For the spectrum of ligand S, (Figure 8A, black line spectrum), it is possible to identify two main regions: 3600–2700 cm−1 and 1600–1000 cm−1. The region from 3600–2700 cm−1 shows a broad band, assigned to O–H and N–H stretching, while the bands between 3100–2800 cm−1 are assigned to C–H stretching vibrations [23, 24, 25].

In the region from 1600–1000 cm−1 the main identification bands are observed. The vibrations at 1580 cm−1 and 1530 cm−1 are assigned to C =N and C–N stretching, respectively [24, 25, 26]. The bands at 1630 cm−1 and 1427 cm−1 correspond to C =C and C–C stretching vibrations, respectively, and the band at 1228 cm−1 is assigned to C =C stretching vibrations present in aromatic systems [24, 25, 26, 27]. The bands observed at 1364, 1330 and 1263 cm−1 are assigned to N–N, N–N–H and C–N stretching vibrations respectively; while the bands at 1142, 764 and 640 cm−1 correspond to C–C =C, C–N–N and C–C =N bending modes [26].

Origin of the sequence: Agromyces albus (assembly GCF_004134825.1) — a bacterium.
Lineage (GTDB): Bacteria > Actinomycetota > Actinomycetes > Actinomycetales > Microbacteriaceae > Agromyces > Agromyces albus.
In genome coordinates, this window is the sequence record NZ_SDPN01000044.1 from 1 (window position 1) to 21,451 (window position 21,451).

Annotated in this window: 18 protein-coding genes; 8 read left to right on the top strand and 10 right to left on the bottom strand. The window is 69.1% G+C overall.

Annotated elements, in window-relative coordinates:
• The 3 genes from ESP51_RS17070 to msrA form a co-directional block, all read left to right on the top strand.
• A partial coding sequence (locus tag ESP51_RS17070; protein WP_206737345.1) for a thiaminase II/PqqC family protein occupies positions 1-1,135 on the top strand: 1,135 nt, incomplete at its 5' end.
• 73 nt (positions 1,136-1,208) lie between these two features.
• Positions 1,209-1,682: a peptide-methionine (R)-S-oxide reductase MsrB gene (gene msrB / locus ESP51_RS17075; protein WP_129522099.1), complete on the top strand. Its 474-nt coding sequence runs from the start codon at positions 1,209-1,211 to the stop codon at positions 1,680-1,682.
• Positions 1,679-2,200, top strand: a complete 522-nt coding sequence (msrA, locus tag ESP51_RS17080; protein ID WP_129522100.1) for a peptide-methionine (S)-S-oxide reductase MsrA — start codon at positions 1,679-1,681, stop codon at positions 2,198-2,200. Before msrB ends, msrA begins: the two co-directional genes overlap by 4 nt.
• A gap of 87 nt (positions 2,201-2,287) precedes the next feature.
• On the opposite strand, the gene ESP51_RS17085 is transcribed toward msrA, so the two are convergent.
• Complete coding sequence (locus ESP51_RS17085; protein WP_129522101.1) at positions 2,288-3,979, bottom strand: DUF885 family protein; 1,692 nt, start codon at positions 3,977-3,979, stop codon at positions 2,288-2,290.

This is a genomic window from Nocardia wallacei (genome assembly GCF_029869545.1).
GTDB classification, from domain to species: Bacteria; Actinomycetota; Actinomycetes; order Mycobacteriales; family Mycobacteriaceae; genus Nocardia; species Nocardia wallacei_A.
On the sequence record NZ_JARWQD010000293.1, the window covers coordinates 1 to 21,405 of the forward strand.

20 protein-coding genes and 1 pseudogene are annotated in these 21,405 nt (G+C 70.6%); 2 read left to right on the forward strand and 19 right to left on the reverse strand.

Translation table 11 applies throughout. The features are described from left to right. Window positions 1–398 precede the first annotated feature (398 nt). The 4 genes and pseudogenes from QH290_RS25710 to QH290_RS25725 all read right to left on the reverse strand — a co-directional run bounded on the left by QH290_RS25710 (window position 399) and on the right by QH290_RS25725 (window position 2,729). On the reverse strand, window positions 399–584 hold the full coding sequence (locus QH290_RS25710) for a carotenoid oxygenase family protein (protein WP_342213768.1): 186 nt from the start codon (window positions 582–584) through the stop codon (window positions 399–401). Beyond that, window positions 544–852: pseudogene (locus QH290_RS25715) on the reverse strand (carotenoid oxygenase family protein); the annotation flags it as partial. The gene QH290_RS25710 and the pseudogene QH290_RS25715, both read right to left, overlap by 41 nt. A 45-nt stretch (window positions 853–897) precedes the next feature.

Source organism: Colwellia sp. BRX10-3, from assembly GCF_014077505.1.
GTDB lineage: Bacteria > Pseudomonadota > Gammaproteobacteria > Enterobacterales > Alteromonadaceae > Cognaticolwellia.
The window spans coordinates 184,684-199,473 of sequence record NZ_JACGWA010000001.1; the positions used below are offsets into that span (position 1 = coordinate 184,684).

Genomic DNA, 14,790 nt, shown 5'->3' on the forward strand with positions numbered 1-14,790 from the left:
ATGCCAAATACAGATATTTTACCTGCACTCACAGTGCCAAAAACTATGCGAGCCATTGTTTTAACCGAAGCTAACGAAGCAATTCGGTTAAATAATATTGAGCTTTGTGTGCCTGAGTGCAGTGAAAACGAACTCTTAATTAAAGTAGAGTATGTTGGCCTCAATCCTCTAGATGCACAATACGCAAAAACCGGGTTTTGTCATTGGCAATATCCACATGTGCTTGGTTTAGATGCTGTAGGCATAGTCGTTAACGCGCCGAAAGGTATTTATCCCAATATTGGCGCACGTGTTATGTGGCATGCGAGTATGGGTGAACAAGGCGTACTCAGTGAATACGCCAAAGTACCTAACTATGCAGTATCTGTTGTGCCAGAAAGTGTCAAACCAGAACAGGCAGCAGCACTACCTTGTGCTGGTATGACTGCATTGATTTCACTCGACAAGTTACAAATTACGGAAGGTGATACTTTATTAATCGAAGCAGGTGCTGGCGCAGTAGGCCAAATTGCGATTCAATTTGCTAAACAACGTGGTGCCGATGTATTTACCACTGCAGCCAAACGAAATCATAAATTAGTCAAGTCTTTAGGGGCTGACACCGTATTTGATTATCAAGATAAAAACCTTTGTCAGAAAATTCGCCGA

When the FTIR spectrum of S2–Cu2+ was analyzed, (Figure 8A, blue line spectrum) the main assignations observed in S are identified, with slight differences in intensity and positions. It is observed that the stretching band between 3600–3200 cm−1 due to O–H and N–H groups has increased its intensity, which is attributed to S2–Cu2+ complex association to water molecules through hydrogen bonds [27]. In the region between 1600–1000 cm−1, an intensity increase is observed followed by a shift to lower frequencies for C–C =N bending, and N–N, C–N stretching, at 623, 1359 and 1258 cm−1 respectively. Also, an intensity decrease is observed at 1506, 1464, 1452 and 1222 cm−1 assigned to C–C and C =C stretching vibrations. The band at 1115 cm−1 is attributed to SO42 counter ion present in the sample [24, 25, 26, 27], while the band at 539 cm−1 corresponds to N–Cu stretching mode in the complex [28, 29]. These results suggest that phthalazine nitrogen atoms present in S ligands would participate in Cu2+ complex formation.

In order to validate these experimental results, theoretical spectra for S and S2–Cu2+ were calculated.

Table 3.

Results obtained from Cu2+ determination in real water samples

Quantification evaluationRecovery evaluation